This is my favourite quote from the book: The Daddy Rat

Male rats don’t experience the hormonal changes that trigger maternal behaviour in female rats. They never normally participate in infant care. Yet put a baby rat in a cage with a male adult and after a few days he will be caring for the baby almost as if he were its mother.  He’ll pick it up, nestle it close to him as a nursing female would, keep the baby rat clear and comforted and even build a comfy nest for it. The parenting circuits are there in the male brain, even in a species in which paternal care doesn’t normally exist. If a male rat, without even the aid of a William Sears baby-care manual, can be inspired to parent then I would suggest that the prospects for human fathers are pretty good. (88)

It makes me snigger every time I read it.


Some interesting Discussions on Mumsnet: 




Marie-Louise Gay’s Stella and Sam

Marie-Louise Gay’s Stella and Sam series are some of my favourite children’s stories. I love Stella’s imagination and her utter joy at life. I love the simplicity of Stella and Sam playing together and the beautiful stories Stella tells Sam: about being Star of the Sea, Queen of the Snow, Fairy of the Forest and Princess of the Sky. I love Sam’s never-ending questions and his innocent trust in the infinite knowledge of his big sister.

These books are the celebration of the real beauty in the relationships of siblings (when they aren’t arguing over whose turn it is to clean the hamster cage or empty the dishwasher) but also how powerful the gift of imagination truly is. 

Needless to say, we own them all. 🙂


(image reproduced from here)


So that Steve Biddulph MN webchat: WTF?


Because, honestly, it was a gigantic pile of nincompoopery. It is safe to say that I am not a very big fan of Steve Biddulph to begin with. His normalisation of gendered stereotypes in order to sell books just pisses me off. There is very little scientific evidence to support the nonsense that boys and girls are somehow inherently different; just lots of people claiming they “observed” gendered behaviour.  This ignores the very real evidence of the cultural and historical construction and contextualisation of gender. It also conflates biological sex with gender, as if there were somehow a hormone which decides what type of child likes playing with dinosaurs. It leads to Hannah Evans claiming, in the Guardian no less, that sticks are essential to the raising of boys. It’s possible Evans has never actually met a girl child, because I’ve got two and they most definitely play with sticks. In fact, I don’t think I’ve met a girl who didn’t understand the importance of sticks. It’s called imaginative play; something that Steve Biddulph should know about considering his work with Collective Shout.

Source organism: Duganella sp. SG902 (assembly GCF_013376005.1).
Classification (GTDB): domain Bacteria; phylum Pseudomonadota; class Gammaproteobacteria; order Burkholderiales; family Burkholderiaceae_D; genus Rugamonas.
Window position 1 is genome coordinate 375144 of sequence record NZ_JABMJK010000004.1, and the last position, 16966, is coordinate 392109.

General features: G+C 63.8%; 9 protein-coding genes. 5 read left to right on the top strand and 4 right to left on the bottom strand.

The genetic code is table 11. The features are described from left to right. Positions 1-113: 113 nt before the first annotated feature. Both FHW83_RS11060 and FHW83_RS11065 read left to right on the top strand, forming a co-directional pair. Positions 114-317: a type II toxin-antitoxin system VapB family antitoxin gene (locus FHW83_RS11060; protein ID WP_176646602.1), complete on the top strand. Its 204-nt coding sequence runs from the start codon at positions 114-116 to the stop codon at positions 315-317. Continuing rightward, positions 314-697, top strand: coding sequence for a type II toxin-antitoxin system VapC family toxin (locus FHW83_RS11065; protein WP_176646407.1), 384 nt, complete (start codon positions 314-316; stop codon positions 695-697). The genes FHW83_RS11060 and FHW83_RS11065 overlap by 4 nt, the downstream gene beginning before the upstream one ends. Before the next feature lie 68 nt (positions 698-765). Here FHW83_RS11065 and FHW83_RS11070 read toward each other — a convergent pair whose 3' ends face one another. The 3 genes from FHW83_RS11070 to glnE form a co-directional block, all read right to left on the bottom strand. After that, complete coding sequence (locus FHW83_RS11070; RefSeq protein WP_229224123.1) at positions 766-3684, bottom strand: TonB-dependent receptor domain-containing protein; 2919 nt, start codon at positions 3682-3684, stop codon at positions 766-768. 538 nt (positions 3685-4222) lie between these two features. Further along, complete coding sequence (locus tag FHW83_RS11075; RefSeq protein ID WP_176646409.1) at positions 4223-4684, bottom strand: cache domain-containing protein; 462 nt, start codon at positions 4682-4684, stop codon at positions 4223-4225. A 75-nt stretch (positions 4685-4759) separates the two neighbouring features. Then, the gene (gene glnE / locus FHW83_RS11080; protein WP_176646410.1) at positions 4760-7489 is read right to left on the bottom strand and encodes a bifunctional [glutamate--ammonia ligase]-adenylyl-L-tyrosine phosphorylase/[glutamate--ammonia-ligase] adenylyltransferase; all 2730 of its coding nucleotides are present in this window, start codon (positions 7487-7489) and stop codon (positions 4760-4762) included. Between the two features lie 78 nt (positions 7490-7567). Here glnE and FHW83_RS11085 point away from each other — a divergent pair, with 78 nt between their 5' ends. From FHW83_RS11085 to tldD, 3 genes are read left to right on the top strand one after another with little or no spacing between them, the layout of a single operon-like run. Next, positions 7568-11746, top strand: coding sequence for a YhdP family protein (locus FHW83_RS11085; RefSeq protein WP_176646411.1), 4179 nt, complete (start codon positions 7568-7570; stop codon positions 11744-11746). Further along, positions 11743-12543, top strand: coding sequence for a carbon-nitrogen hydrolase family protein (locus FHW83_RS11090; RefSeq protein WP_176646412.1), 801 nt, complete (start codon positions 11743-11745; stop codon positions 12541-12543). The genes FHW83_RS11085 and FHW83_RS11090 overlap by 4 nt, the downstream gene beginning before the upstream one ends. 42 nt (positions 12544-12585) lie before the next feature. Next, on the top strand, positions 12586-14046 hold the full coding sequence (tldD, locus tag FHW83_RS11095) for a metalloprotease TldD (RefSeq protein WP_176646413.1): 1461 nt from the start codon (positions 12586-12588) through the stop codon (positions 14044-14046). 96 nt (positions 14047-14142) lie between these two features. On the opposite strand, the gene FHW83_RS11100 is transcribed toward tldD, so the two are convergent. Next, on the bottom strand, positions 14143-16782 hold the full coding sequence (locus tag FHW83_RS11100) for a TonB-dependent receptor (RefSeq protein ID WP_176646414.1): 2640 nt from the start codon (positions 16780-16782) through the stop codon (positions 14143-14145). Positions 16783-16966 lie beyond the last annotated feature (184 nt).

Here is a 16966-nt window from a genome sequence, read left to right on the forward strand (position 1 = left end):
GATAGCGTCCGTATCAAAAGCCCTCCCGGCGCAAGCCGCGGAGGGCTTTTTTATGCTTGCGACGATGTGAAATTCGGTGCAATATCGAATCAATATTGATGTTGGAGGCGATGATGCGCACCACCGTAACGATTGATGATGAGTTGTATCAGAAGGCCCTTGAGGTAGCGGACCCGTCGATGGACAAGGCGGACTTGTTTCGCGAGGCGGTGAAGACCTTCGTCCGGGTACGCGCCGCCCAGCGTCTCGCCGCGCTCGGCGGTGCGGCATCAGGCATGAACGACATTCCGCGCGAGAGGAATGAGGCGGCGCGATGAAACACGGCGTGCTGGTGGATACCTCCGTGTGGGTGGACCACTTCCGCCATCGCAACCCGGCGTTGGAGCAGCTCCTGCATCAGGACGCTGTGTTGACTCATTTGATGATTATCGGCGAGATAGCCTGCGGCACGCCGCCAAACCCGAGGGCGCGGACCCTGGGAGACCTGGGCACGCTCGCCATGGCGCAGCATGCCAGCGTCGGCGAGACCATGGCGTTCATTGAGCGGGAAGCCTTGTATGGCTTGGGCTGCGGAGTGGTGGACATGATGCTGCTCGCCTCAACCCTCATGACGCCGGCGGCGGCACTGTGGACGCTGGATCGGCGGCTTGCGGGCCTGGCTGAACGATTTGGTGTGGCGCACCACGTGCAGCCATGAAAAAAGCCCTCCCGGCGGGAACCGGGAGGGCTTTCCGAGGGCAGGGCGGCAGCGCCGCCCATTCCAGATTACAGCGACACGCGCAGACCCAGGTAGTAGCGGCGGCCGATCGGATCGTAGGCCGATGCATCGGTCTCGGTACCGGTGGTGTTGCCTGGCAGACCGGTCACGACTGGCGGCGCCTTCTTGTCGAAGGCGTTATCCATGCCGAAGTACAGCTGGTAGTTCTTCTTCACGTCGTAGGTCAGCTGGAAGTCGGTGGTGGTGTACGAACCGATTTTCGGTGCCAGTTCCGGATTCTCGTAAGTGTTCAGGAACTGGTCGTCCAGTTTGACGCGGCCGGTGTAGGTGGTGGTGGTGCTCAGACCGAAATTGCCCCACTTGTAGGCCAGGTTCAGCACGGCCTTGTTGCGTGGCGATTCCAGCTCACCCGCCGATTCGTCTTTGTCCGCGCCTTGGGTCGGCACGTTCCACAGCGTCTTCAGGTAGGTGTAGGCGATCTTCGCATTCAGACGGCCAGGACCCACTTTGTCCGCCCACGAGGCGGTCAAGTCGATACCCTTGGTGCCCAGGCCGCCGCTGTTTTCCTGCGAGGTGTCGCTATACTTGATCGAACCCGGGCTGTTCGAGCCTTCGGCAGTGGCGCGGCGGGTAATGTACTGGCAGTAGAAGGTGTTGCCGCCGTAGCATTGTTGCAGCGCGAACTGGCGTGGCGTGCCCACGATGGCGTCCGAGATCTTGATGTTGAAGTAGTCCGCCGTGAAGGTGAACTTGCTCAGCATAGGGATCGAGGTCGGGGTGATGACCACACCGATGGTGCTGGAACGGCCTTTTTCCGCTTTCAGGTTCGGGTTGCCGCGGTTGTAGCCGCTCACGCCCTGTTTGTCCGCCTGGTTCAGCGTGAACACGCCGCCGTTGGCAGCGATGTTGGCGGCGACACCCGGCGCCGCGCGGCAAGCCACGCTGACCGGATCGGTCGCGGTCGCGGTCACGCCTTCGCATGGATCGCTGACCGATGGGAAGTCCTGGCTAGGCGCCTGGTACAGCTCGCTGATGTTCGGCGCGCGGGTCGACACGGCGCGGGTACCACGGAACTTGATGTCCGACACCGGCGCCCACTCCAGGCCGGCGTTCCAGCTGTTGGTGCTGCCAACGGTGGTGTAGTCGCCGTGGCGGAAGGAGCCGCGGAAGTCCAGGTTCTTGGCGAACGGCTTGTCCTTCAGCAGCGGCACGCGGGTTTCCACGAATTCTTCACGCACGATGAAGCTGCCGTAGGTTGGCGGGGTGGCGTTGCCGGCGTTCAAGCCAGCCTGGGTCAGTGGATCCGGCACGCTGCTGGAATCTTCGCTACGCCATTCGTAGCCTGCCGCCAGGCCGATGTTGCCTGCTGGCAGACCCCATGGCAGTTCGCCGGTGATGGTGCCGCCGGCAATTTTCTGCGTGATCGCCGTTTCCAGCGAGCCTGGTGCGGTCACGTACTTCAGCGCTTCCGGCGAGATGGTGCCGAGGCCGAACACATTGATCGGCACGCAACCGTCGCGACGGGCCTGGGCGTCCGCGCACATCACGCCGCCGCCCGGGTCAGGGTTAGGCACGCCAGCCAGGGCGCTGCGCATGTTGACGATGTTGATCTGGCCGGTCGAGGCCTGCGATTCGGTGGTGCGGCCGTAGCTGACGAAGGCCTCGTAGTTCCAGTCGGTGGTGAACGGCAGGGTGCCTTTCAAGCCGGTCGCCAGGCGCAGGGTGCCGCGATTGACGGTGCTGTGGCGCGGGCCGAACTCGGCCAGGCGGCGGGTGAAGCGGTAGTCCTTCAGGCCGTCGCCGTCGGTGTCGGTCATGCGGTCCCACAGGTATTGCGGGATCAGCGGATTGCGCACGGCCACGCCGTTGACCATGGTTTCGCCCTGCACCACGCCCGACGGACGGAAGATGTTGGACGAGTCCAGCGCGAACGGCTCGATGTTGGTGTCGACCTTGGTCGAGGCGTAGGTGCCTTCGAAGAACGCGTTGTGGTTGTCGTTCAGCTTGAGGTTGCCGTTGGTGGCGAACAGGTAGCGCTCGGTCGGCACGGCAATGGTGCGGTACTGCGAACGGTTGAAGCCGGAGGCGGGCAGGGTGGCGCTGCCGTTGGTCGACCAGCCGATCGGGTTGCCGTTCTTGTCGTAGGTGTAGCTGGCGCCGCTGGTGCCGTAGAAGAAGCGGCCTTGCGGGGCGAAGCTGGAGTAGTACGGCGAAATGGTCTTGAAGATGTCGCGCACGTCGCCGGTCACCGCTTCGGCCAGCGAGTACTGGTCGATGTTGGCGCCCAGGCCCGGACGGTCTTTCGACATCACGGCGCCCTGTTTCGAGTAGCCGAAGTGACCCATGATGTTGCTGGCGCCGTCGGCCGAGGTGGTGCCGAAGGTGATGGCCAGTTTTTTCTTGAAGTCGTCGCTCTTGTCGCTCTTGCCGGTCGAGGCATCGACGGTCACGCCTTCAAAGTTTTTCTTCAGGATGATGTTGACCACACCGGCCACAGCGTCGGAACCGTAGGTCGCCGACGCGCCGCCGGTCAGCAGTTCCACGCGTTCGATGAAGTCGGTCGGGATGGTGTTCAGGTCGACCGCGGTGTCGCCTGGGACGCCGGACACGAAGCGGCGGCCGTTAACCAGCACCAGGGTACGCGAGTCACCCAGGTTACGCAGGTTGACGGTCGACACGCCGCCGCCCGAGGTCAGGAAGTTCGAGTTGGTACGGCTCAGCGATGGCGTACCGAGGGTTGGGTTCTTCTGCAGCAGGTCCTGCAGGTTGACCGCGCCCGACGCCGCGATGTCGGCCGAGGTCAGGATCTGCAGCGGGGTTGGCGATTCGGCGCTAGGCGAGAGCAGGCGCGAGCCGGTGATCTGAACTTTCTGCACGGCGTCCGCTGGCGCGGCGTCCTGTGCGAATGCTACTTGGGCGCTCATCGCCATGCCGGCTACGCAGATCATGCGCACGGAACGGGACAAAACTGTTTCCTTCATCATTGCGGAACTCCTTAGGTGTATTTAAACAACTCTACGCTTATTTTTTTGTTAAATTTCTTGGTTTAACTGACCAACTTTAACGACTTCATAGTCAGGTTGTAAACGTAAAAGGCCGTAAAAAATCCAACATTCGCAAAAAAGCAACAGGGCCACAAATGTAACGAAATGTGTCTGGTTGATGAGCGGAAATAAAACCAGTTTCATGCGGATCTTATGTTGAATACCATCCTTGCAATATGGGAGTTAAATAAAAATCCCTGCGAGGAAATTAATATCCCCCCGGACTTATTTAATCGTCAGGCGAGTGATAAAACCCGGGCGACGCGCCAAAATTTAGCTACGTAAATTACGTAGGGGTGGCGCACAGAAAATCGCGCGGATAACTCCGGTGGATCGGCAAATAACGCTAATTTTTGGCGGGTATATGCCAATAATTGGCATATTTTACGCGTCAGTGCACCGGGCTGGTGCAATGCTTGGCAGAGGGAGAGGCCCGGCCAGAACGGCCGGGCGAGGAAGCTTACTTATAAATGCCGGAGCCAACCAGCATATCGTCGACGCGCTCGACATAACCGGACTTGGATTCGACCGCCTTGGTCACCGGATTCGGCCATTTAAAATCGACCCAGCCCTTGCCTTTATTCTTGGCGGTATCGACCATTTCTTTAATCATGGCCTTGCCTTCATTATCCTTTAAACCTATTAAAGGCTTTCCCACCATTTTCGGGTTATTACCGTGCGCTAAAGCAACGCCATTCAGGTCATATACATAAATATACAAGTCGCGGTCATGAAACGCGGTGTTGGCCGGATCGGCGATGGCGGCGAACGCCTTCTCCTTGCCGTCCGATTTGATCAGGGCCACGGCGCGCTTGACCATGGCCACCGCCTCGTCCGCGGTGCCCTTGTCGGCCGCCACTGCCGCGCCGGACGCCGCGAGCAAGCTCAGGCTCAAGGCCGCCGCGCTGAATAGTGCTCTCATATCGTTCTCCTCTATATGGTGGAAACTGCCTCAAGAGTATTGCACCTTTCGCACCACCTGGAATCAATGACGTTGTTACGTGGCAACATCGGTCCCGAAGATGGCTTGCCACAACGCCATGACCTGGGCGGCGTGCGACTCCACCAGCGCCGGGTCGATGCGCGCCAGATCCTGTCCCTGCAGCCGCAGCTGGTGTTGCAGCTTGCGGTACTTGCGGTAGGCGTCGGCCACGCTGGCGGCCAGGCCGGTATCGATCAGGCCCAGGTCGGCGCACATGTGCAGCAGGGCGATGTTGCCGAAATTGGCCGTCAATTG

I have a number of problems with Biddulph. The first is his apparent amazement that, after spending 25 years specialising in the raising of boys, he’s discovered, rather miraculously, that “its GIRLS who are in trouble“. Yep, as a man whose spent 25 years arguing that  boys are “different”, he’s now discovered that girls are “different” too and in TROUBLE! This would be more convincing if I thought Biddulph had spent the last 25 years living in a cave because I genuinely can’t imagine how any intelligent, well-educated adult could have missed the fact that the Capitalist-Patriarchy is toxic for ALL children; unless, of course, they were planning on financially benefitting from stating the bleeding obvious. After all, it’s not like there’s ever been a single book published about the toxicity of childhood on young girls, raising girlscampaigns on the sexualisation and sexploitation of young girls, or the fact that feminsts have been saying this for years. We know that our culture is deeply destructive for girls and girls mental health is suffering because of it.  We don’t need another “expert” jumping up to tell us. We’ve already figured it out.

The first odd thing about the MN webchat is that Biddulph tried to claim he was not an “expert”. Please credit us with a modicum of intelligence, he was clearly invited as an “expert”. His disavowal of that role in an attempts to “debate” rather than answer any of the real questions he was asked was, well, rather pathetic. After all, this was the introduction to the webchat:

We’re delighted that Steve is returning to talk to us about his latest book, Raising Girls. This was written as a response to the ‘sudden and universal deterioration in girls’ mental health, starting in primary school and devastating the teen years’. The book is both a call-to-arms for parents and a detailed guide through the five key stages of girlhood to help build strength and connectedness into your daughter from infancy onwards. Join the discussion and you will be entered into a draw to win one of five copies of Steve Biddulph’s Raising Girls.

There was NO reason for him to come on to a MN webchat if he wasn’t setting himself up as “expert”. The whole point of the Mumsnet chat boards is the sharing of information. Why would they have a paying guest on if the guest weren’t trying to flog something to us? In Biddulph’s case, this is both a new book called Raising Girls and the one day seminar he is running as part of the Mumsnet Academy. Mumsnet is a business. They have never pretended to be any different so why Biddulph is waffling about the issue is just perplexing.

Secondly, Biddulph didn’t seem to answer any of the questions. Several of the answers read as though they were written in advance without Biddulph reading any of the pre-chat questions. Also there is the pesky issue of one particular cheerleading poster on the thread who was rather upset at the criticism of Biddulph and who has only posted on that name on that thread. If I were to think charitably, I would suggest he fundamentally misunderstood how a MN webchat runs, which would be quite odd since he’s done previous webchats (and brought his wife along). His answers were vague, patronising, pretentious and, well, twaddle. He deliberately refused to answer one question which was asked repeatedly, first by MmeLindor: